It was a quote I read in Sister White’s writings that confirmed my call to work with young people.
by Dennis “Azariah” Anderson
“What are your thoughts about dating in high school?” My student’s question caught me by surprise. He explained that he had been struggling to separate his feelings from his logic. As he opened up, I asked him some pointed questions, sharing the inspired principles I had learned and studied at Hartland.
When I first came to Hartland as a pastoral evangelism student, I wasn’t sure of my calling in life. I just knew that I needed to learn more about the Bible. But when I worked as a counselor at Piedmont Valley Youth Bible Camp, I began to see that God was calling me to minister to youth. After that, I kept finding myself in situations working with young people. People would ask me, “Are you planning to be a youth pastor? You look like a youth pastor.” But what really made it click was a quotation I read from Sister White’s writings: “Preachers, or laymen advanced in years, cannot have one half the influence upon the young that the youth, devoted to God, can have upon their associates.” Testimonies for the Church, vol. 1, p. 511. That quote was hands-down confirmation. Now I knew—my ministry was youth.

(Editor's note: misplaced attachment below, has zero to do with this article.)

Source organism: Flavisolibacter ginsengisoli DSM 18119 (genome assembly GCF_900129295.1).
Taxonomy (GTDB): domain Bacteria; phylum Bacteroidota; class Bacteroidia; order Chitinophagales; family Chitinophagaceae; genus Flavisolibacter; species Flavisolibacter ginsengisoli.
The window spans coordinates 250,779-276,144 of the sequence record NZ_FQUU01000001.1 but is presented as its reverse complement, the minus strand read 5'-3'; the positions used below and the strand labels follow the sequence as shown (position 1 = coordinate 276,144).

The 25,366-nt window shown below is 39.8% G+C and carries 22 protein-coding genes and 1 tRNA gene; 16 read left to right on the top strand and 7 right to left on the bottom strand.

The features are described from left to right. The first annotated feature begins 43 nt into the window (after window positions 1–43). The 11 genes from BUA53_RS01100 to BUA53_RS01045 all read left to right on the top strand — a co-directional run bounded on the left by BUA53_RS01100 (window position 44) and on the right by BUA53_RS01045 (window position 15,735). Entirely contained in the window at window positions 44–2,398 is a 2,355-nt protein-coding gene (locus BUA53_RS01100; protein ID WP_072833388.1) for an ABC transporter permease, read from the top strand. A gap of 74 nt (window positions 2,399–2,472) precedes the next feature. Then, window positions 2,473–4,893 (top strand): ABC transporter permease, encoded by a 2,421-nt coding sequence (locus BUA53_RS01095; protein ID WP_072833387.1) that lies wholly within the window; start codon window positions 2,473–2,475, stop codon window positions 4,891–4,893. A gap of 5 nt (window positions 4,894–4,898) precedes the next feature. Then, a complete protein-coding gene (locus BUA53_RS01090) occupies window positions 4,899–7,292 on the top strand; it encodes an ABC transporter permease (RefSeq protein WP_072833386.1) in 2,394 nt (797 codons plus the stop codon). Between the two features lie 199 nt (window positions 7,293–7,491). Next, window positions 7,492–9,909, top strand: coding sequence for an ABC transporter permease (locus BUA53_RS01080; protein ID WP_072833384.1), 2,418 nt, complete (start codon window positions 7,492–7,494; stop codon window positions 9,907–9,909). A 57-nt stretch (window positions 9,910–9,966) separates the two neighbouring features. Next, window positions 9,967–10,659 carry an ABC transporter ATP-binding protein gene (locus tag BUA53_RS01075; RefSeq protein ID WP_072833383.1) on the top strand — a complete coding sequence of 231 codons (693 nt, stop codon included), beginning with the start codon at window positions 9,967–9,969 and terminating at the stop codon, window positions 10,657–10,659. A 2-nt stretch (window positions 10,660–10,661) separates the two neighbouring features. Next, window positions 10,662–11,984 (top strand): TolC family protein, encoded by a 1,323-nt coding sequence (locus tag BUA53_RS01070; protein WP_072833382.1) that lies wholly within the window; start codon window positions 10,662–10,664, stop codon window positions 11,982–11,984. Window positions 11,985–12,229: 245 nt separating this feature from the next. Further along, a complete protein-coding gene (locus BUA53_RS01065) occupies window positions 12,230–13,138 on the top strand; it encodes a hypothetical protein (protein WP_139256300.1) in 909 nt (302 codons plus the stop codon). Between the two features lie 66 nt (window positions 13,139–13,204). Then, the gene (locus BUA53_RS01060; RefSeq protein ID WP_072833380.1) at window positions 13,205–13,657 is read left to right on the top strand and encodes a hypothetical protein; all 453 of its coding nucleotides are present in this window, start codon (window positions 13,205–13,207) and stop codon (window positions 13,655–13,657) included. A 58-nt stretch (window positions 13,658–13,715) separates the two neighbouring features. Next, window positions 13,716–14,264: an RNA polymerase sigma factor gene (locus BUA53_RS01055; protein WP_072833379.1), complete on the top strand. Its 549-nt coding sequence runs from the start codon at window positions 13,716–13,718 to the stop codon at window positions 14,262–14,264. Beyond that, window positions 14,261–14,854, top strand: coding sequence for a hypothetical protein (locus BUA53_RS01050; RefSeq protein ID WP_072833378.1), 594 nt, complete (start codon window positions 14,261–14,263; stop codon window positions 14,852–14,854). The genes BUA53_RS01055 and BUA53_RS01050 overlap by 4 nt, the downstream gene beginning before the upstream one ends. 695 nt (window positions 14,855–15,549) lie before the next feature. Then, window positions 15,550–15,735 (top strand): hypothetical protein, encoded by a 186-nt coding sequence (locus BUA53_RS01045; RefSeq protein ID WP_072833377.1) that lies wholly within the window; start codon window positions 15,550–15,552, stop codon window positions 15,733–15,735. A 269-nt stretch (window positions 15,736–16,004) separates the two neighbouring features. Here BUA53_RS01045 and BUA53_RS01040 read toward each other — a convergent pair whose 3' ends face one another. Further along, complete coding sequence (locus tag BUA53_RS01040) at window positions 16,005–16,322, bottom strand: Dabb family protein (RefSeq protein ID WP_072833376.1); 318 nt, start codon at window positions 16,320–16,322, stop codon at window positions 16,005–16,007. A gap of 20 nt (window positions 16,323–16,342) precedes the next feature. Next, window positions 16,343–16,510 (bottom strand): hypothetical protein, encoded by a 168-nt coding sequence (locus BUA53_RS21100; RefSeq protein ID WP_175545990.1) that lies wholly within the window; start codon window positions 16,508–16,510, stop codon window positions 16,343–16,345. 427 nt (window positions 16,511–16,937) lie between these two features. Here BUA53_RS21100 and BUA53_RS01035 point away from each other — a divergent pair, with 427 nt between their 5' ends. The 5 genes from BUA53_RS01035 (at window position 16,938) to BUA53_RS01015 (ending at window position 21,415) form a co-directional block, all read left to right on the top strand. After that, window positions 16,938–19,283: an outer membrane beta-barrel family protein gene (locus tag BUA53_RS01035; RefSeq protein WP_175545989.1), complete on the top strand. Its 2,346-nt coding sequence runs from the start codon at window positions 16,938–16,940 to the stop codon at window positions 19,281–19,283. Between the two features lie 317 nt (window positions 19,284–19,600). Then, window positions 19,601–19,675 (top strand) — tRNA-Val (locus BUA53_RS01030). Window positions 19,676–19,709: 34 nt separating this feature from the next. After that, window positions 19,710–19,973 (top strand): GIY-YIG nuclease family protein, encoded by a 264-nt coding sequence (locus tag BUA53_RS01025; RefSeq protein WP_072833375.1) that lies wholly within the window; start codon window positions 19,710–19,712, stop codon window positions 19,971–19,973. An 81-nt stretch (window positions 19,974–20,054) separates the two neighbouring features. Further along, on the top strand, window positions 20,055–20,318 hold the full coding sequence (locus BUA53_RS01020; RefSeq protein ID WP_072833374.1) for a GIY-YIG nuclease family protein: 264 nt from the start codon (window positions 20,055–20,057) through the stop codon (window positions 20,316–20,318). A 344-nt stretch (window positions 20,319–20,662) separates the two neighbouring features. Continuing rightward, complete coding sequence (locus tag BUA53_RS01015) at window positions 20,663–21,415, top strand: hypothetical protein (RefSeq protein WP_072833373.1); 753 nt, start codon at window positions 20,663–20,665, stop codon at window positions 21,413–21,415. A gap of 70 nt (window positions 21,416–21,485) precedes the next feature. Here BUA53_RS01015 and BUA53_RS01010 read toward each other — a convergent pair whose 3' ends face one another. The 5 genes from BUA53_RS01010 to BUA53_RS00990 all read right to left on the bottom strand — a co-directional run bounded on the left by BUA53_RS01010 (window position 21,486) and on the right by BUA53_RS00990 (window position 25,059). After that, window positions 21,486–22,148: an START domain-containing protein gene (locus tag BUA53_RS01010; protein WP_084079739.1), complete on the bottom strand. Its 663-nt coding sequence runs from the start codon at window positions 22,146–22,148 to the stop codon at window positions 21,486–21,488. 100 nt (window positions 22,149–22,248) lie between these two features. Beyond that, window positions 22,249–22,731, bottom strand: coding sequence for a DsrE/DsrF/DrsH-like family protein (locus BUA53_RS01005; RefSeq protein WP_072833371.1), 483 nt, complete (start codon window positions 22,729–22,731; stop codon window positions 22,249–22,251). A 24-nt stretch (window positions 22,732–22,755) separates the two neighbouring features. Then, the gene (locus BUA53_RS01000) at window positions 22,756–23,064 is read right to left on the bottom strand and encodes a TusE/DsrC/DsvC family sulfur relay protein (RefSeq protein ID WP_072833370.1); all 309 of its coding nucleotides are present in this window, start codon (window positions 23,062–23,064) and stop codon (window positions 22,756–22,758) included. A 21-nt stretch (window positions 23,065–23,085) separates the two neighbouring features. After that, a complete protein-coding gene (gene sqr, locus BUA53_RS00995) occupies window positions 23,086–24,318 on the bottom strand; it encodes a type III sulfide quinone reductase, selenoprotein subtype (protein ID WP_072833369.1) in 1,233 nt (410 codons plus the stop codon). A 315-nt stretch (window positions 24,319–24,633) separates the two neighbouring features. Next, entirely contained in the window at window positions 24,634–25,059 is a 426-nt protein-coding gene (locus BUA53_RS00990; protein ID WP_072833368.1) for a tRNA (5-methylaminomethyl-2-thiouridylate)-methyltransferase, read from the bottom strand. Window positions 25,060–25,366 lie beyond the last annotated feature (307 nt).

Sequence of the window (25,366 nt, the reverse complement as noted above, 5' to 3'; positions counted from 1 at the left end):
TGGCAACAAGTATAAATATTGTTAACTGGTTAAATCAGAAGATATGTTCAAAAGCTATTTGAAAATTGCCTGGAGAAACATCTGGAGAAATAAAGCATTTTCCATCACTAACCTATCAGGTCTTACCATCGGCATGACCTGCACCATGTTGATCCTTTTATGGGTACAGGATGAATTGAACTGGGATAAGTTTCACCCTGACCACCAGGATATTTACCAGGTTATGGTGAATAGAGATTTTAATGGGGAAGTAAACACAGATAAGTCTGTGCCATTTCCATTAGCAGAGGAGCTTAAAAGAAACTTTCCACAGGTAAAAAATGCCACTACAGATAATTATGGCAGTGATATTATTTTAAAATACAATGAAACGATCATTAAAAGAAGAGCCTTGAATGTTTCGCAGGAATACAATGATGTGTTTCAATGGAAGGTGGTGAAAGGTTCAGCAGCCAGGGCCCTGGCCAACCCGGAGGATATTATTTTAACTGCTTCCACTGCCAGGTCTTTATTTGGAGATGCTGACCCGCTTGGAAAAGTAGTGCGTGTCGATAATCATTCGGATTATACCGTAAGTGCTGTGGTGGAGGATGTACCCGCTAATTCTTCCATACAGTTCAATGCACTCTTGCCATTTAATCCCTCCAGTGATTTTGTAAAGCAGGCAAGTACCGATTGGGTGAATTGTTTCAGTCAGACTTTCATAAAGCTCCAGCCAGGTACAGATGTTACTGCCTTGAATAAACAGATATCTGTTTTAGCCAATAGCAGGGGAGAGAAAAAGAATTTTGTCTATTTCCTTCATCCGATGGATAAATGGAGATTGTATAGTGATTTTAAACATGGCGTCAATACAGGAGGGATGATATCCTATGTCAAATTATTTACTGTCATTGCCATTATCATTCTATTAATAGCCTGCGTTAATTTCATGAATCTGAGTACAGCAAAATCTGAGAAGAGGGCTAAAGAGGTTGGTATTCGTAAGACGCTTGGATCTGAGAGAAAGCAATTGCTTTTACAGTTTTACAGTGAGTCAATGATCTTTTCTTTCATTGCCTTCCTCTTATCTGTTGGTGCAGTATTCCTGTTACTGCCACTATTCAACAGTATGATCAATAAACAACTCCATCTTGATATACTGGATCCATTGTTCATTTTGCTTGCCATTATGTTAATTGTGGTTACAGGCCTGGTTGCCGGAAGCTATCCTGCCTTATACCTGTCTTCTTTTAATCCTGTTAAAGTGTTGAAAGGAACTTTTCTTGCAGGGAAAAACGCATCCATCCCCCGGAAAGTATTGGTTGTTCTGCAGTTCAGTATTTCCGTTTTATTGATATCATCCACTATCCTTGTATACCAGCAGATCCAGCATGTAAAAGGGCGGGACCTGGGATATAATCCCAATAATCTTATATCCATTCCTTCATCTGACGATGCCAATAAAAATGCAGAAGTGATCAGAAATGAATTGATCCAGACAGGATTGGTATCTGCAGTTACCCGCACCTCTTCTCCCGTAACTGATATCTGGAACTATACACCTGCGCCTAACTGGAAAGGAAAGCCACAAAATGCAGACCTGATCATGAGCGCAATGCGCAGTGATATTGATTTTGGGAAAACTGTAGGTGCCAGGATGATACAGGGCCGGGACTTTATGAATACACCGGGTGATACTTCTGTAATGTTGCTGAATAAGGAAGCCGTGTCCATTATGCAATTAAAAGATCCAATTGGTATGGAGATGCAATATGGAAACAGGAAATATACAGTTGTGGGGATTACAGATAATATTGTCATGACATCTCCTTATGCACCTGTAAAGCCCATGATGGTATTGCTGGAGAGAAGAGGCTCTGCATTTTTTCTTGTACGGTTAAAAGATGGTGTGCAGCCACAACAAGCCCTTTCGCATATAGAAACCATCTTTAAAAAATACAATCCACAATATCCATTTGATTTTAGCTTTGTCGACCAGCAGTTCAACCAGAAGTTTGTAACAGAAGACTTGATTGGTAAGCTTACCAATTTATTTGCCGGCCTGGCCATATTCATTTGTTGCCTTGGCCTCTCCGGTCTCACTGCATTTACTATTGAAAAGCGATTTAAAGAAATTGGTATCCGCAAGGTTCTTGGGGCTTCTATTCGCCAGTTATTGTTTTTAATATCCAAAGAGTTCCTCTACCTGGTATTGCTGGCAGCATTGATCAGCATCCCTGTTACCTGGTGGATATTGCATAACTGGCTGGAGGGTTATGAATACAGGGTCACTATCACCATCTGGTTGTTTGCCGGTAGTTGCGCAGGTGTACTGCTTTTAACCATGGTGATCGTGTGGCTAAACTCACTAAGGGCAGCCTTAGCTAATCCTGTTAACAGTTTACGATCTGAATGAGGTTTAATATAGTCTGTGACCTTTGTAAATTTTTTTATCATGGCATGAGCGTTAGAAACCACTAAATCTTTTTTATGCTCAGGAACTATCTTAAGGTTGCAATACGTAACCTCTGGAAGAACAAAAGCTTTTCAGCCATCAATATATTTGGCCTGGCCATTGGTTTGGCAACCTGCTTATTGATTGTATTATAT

That’s why I ended up at Shenandoah Valley Academy. I completed my internship here, and I now serve as assistant boys’ dean and Bible teacher. I also teach a youth class at the New Market SDA Church on campus.
I recently had the opportunity to share my personal testimony for a vespers service. A student came up to me afterwards and said, “I also have a story to share, and I think that you’re the person I need to share it with, but I’m not ready yet.” Over lunch one day, another student shared with me his struggles with suicidal thoughts. “I think I should speak to you more,” he concluded. As I interact and mingle with the students, I’m reminded over and over again that God has brought me here for a purpose—to plant seeds that God will water.
I thank God for the lessons I learned at Hartland—lessons of submission, of being intentional and prioritizing, of opening up and being vulnerable with others, of taking advantage of the opportunities God gives us. These have made me who I am today, and now I’m able to share these same lessons with my students.